- Greatswords: are the most balanced in terms of maneuverability, damage and armor penetration.
- Warhammers: they have a better armor penetration than greatswords but deal less damage, though they are VERY likely to inflict fracture injuries when they hit targets with cloth or light armor.
- Battleaxes: the weapon that more likely can take a chunk off of you. Wounds are a sure thing with them, as they have a good armor penetration, but they are also the less versatile of all these weapons.
- Bows: Dominant talent trees: Archery. These are ranged weapons that shoot missiles (arrows or darts). They are not restricted to a specific class, but since mages don't have access to the archery tree (so they can perform only normal attacks with them) they prefer staves instead.
- Shortbows: easiest to carry around and fastest to charge and shoot, it's the less powerful of all bows. In normal conditions, medium armor can stop an arrow shot with a short bow unless the shooter is really close.
- Longbows: more powerful than the short bow and with a better armor penetration (in close range it can pierce Heavy armor), the longbow is slower to maneuver and quite cumbersome to carry around.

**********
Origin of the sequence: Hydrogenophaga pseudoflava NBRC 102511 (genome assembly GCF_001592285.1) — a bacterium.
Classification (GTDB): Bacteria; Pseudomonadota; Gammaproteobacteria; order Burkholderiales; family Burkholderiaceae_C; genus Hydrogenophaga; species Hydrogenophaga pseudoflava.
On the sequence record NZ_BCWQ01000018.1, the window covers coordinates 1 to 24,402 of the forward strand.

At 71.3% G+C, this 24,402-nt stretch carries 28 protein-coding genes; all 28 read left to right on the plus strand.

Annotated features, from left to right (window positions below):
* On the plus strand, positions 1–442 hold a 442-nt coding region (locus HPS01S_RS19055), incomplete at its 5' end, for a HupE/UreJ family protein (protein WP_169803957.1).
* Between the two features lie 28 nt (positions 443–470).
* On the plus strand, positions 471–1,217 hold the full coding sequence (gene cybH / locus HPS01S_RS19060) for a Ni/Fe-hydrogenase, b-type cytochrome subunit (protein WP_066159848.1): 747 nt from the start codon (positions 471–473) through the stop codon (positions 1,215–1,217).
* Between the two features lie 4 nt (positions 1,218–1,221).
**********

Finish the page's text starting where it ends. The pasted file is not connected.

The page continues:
- Crossbows: The most powerful ranged weapon, it uses darts instead of arrows and has a great piercing power (with a lucky hit can even go through massive armor). This power has limitations: it takes way more time to recharge them than a bow (Bianca is a prototype and Varric owns it, so no auto-recharging crossbows in TMM!). Also, darts are more difficult and expensive to find.
- Staves: Dominant talent trees: none. The only talent that improves staff damage is the Arcane spell Focused Staff Attack. this weapons are both two-handed weapons and ranged weapons. and they are restricted to mages. All staves deal spirit damage by default unless specified, their darts always hit unless there are obstacles on its trajectory but they deal very little damage and they can't land critical hits or cause injuries other than bruises or minor burns (if dealing fire damage). Normal staff attacks don't consume the mage's mana and they can be used to give the mage a respite while recharging.
- Batons/Quarterstaves/spears: Dominant talent trees: Quarterstaff, some Warrior specializations. They're technically two-handed blunt weapons (piercing, if spears), but deal very little damage and they are more weapons of dexterity than strength. Batons are restricted to rogues, but mages can improperly use a staff as one (if they have the skills) in close quarter combat. If the staff it's considered a baton or a spear depends on the design of the staff (DA: O staves are usually batons, but some DA2 staves did have a blade on one end and they should be considered spears).
Other kinds of weapons can be discussed with the GMs or admins, but keep in mind we are in a dark fantasy medieval setting so, please, no lightsabres, steam guns, hi-tech/steampunk gizmos and similar lore-breaking things. Please. Admins don't like to hurt you.